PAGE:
Hours after the Revs. Randy and Paula White announced their impending divorce last week, Christians began discussing how the evangelical power couple had come undone.
It had, in fact, been a tough week for televangelist couples.
The day before the White’s revelation, Atlanta Bishop Thomas W. Weeks III alledgedly assaulted his estranged wife, evangelist Juanita Bynum, in a hotel parking lot. The couple had met to discuss reconciliation. But it turned violent when Weeks choked, kicked and threatened to kill his wife, police said.
Both couples’ histrionics – the Whites made their announcement from the pulpit of their Tampa church Aug. 23 – rocked the evangelical world and left many tongues wagging about the state of clerical marriage and the ability of divorced clerics to minister. In both relationships, each of the ministers had been divorced before.
“The clergy is supposed to be setting an example for the other lay families,” said Adair T. Lummis, a faculty associate at Hartford Seminary in Connecticut. “It looks strange to people.”
At Without Walls International Church, the Whites’ megaministry, Randy White told members that he expected some in the congregation to leave because of their divorce. Indeed, a small exodus appears to have begun. But plenty of the church’s 22,000 members say they will continue to support their pastors.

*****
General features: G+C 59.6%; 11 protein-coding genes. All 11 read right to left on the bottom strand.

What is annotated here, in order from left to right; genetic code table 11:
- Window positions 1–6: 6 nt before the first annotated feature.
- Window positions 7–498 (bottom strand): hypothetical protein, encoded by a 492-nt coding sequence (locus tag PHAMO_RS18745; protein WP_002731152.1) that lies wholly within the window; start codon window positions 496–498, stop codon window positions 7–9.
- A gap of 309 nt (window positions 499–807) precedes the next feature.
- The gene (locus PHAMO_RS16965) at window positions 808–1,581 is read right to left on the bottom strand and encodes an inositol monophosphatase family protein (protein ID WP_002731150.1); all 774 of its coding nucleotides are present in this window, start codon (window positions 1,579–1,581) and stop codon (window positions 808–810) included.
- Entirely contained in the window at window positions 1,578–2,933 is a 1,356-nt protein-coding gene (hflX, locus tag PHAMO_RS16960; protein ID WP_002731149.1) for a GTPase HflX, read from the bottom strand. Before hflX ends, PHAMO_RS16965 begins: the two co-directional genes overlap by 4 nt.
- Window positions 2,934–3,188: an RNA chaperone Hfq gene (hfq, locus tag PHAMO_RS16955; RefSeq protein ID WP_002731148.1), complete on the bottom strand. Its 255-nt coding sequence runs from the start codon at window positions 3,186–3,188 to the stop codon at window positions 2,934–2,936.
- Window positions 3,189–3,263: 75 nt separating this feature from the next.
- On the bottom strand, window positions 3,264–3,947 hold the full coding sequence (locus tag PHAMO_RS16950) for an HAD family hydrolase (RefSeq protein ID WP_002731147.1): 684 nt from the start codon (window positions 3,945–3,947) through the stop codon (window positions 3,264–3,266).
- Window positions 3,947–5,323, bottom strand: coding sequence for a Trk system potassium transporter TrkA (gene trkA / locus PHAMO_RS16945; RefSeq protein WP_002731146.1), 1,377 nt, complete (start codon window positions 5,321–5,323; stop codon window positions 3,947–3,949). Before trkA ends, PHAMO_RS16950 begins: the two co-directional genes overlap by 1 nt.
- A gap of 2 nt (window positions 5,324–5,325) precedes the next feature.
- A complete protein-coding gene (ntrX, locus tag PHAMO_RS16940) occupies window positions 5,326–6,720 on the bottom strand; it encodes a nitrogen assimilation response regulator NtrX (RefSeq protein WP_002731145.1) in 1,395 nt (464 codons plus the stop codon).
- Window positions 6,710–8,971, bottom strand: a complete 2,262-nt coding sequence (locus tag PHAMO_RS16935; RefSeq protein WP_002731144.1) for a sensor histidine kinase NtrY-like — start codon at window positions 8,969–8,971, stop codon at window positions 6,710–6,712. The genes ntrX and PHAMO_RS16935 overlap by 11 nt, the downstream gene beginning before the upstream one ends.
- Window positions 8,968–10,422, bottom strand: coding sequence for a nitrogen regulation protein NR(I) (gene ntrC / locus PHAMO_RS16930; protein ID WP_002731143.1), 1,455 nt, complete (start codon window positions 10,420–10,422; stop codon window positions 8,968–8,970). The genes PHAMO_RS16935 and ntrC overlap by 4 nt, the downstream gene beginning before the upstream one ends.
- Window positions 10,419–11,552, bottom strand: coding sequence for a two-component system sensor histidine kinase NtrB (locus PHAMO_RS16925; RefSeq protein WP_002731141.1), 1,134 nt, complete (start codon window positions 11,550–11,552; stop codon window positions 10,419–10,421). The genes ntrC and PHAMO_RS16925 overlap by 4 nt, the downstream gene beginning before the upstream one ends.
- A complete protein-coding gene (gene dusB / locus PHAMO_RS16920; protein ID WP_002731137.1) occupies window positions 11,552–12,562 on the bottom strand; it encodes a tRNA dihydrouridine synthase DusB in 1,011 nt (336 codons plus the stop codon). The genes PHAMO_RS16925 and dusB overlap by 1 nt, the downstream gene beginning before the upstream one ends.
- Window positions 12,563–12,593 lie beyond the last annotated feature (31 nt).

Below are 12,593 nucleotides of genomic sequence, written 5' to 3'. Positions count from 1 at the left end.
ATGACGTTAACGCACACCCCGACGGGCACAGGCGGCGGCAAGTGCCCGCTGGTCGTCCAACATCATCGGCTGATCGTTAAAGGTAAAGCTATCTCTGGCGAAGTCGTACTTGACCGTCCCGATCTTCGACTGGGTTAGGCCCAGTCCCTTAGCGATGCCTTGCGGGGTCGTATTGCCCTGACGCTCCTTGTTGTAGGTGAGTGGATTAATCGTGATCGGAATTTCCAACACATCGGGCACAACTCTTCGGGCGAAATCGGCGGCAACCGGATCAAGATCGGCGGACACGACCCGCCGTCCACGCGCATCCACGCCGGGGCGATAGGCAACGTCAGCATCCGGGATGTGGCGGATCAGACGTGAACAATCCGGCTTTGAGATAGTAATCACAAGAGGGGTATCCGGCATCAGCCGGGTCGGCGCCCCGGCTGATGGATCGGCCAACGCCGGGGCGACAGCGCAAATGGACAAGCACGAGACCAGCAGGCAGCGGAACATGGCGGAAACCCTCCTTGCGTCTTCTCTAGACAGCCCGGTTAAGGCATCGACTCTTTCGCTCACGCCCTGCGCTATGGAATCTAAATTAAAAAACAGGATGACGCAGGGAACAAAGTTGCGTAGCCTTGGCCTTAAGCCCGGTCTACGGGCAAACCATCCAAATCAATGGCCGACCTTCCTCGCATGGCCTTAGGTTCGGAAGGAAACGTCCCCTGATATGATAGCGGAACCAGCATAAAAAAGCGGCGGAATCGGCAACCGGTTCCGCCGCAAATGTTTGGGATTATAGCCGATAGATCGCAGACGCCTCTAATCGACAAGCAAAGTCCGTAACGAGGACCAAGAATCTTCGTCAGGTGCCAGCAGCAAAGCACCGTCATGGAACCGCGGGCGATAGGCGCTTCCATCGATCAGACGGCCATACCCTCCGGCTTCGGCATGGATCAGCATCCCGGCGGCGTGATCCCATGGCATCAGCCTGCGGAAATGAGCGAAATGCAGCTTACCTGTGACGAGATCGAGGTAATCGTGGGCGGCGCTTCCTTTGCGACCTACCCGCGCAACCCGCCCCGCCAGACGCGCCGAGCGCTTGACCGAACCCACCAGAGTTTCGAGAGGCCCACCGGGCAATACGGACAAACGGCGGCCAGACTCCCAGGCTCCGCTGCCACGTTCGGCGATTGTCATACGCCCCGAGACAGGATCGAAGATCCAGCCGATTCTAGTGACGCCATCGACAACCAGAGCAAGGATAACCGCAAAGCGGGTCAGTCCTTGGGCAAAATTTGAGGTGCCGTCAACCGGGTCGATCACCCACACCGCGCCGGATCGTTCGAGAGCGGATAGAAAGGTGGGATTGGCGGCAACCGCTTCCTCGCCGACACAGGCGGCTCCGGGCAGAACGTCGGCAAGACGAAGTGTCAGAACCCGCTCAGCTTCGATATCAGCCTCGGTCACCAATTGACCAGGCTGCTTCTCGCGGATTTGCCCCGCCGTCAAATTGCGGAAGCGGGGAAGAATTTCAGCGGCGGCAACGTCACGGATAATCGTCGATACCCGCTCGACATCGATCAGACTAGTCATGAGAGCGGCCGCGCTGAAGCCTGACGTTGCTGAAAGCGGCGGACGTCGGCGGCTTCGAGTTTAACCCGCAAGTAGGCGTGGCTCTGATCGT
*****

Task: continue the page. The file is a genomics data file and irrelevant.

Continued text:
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Taking a break?
“From my understanding, they’ve been through counseling for quite a long period of time, and if things don’t work, they just don’t work,” said member Stewart Yoder, 45. “We have to forgive. … My heart breaks, but God knows what is best.”
Patty Gray, a seven-year Without Walls member, says her support of the Whites won’t waiver.
“You don’t just run out on people,” said Gray, a divorcee who recently remarried. “You support them to the end. … They’re great people, but we have to remember they’re human as well.”
Biblical scholars have long disagreed about divorce, with each side pointing to conflicting scriptural passages that seem to forbid or show compassion toward divorce. Most agree that the Bible allows for divorce in cases of adultery or violence, but agreement seems to end there.
Some conservatives call divorce a sin, saying it should disqualify pastors from preaching and offering services such as marital counseling. That stance harks to a time in some Christian denominations where clerics who divorced were removed from their pulpits and, in some cases, put out of churches.
But even the strictest of conservatives hold that such a lack of compassion is unnecessary in today’s church.
“Pastors have to be allowed to be human,” said Glenn Stanton, the director of research for family formation studies at Focus on the Family, a conservative Christian organization in Colorado. “But on issues of divorce, we stand with God with this in that he states very clearly in Malachi, ‘I hate divorce.'”
More liberal Christians hold that divorce no longer has the stigma it once did.